In one embodiment, an electrosurgical device for tissue ablation includes a delivery cannula having a lumen and an open distal end in communication with the lumen. An electrode array comprising a plurality of tines is deployable from, and retractable into, the cannula lumen through the open distal end. The tines have proximal ends secured to a mandrel carried in the cannula lumen, the mandrel being movable axially relative to the cannula, wherein the tines, when the electrode array is retracted into the cannula lumen, are nested in offset, circumferential layers about the mandrel.
In another embodiment, an electrosurgical device for tissue ablation includes a delivery cannula having a lumen and an open distal end in communication with the lumen. An electrode array comprising a plurality of tines is deployable from, and retractable into, the cannula lumen through the open distal end. The tines have proximal ends secured to a mandrel carried in the cannula lumen, the mandrel being movable axially relative to the cannula, wherein the tines, when the electrode array is retracted into the cannula lumen, are nested in first and second circumferential layers about the mandrel, the first and second tine layers having a collective radial thickness less than twice a maximum radial thickness of any one tine.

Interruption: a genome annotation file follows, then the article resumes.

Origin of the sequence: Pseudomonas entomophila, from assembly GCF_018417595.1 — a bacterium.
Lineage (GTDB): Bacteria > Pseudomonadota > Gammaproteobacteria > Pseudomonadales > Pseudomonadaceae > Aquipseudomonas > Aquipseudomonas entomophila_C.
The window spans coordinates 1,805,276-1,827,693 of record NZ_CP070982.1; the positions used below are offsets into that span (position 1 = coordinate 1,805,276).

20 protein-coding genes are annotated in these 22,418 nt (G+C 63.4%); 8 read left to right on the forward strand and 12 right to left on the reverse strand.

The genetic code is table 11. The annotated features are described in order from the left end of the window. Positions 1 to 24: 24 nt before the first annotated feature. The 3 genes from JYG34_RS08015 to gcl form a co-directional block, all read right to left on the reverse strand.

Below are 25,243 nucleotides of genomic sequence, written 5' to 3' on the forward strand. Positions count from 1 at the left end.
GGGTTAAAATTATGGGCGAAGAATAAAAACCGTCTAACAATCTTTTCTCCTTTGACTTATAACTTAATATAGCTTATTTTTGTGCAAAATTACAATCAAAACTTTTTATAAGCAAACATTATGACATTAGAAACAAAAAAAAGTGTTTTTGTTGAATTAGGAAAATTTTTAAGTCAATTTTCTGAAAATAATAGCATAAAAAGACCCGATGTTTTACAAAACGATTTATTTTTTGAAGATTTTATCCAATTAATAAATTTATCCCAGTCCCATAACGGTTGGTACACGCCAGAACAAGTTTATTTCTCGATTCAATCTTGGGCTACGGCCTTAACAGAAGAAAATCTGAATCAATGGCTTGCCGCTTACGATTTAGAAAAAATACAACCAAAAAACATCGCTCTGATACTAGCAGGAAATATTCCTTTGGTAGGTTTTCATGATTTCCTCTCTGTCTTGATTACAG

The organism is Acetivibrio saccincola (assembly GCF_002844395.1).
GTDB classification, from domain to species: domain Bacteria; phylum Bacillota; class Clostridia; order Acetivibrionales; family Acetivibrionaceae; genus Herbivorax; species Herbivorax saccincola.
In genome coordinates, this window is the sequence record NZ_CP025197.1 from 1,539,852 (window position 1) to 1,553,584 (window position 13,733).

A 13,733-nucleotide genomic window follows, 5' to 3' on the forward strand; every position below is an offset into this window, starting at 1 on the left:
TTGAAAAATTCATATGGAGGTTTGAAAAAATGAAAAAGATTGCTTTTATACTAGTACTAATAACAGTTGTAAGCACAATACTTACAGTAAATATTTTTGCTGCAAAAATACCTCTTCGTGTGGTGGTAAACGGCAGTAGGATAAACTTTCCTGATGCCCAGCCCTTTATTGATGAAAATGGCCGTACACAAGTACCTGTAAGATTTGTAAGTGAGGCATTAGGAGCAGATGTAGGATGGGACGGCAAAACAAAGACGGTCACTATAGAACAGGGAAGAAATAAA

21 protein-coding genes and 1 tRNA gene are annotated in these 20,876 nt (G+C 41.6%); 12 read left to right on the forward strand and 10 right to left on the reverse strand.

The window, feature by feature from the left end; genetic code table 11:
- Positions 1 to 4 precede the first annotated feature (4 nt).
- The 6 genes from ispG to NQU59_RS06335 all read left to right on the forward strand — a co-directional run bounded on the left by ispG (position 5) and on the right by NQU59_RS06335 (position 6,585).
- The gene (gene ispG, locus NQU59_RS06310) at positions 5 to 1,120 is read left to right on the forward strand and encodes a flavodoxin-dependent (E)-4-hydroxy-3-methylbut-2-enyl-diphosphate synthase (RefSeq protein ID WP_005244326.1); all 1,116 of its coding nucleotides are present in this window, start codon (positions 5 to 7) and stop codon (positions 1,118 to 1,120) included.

In yet another embodiment, an electrosurgical device for tissue ablation includes a delivery cannula having a lumen and an open distal end in communication with the lumen. An electrode array comprising a plurality of tines is deployable from, and retractable into, the cannula lumen through the open distal end. The tines have proximal ends secured to a mandrel carried in the cannula lumen, the mandrel being movable axially relative to the cannula, wherein the tines, when the electrode array is retracted into the cannula lumen, are nested in first and second circumferential layers about the mandrel, wherein the tines in the second layer are supported by respective edges of adjacent tines in the first layer, and wherein the first and second layers have a collective radial thickness less than twice a maximum radial thickness of any one tine.